In my experience, there have been persons who have made my task comparatively easy by knowing exactly what they wanted to say and saying it. Their clarity and simple expression were immensely helpful. Unfortunately, there were others who did not possess that gift. A translation can be efficient only it the interpreter clearly preserves the thread and trend of the discussion in his mind's eye. Once the thread is broken, he begins to flounder. And nothing is more likely to break the thread than the chief's inability to express himself simply without wandering into irrelevancies, side-issues, and repetition. The interpreter's only refuge then is to translate literally, possibly at the cost of missing the precise meaning and intention. After all, it is the sense that matters, not so much the words. An expert interpreter is something like a concert artist: he relays the composer’s idea. While keeping strictly to the score, it is up to the artist to place the right emphasis on certain passages of the music in order to reproduce fully what the composer felt and intended. Similarly, a good oral translator will reproduce with the right emphasis and in the right tone what his chief has said. Without aspiring to the perfection of say a world-famous pianist, it might help an interpreter and give him the required self-confidence, absorption of mind, and concentration, if for a moment he imagined himself possessed of the talent of a virtuoso, with the success of the concert – in his case, the discussion – depending on him alone. For to a large extent this is in fact the case.

An interpreter will find that he has days when he is in good form and others when he is not. I re-member days when, feeling physically fit and rested, with personal worries cast aside, I have felt ready to face hours of the most difficult talks. The words seemed to shape themselves without any mental effort and flowed without hesitation. On the other hand, there were days when the brain simply refused to work quickly; words came with difficulty, concentration was an effort, and I slipped up on the easiest expressions. It was so at the Berlin Conference in 1954. True, I was out of practice; but all the same, it was unpardonable that I should stumble over such words as 'Mutual Security Act', 'Unfairness', 'Uncritical', and the like. My performance was slower than it had been, possibly because I was not feeling very well.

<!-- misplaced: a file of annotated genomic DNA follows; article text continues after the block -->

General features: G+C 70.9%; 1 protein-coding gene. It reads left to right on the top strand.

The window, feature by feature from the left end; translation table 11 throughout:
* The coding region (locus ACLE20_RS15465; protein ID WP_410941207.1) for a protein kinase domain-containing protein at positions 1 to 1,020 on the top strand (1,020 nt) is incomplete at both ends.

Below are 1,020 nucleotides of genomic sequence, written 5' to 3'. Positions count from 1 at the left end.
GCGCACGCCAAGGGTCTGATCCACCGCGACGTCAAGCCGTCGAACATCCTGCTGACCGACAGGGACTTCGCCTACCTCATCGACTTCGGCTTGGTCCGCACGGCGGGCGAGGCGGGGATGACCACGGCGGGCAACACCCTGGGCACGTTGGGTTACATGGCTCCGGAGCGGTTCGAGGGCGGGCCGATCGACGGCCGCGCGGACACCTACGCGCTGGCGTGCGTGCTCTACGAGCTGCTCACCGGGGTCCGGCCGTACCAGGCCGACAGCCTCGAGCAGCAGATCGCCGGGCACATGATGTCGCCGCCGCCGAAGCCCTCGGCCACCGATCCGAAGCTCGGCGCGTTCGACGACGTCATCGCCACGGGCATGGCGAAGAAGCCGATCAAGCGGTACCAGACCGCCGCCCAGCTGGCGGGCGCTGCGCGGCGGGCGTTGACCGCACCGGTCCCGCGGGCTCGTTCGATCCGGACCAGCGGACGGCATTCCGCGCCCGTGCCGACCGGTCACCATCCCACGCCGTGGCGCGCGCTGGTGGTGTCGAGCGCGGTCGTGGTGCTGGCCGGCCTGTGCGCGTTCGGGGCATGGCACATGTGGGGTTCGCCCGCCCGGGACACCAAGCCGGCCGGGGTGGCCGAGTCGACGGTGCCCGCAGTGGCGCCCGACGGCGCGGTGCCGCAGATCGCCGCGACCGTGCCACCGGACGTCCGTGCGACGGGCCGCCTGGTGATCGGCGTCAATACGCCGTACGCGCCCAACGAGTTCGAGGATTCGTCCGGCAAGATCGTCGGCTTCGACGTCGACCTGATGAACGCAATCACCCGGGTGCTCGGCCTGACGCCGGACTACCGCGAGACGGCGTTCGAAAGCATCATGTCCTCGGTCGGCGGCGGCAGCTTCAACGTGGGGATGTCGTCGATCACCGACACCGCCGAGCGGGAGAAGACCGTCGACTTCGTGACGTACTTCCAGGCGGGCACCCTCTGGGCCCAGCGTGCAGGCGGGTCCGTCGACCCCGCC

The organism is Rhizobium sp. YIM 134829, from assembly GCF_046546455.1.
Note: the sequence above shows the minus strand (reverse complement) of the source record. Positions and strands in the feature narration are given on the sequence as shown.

I have been asked how an interpreter begins to work at a meeting. What happens inside him? Nothing happens, beyond a sinking feeling and a sense of loneliness. He is alone in the midst of an ocean of words. He just interprets. I imagine that a musician does the same: he just plays.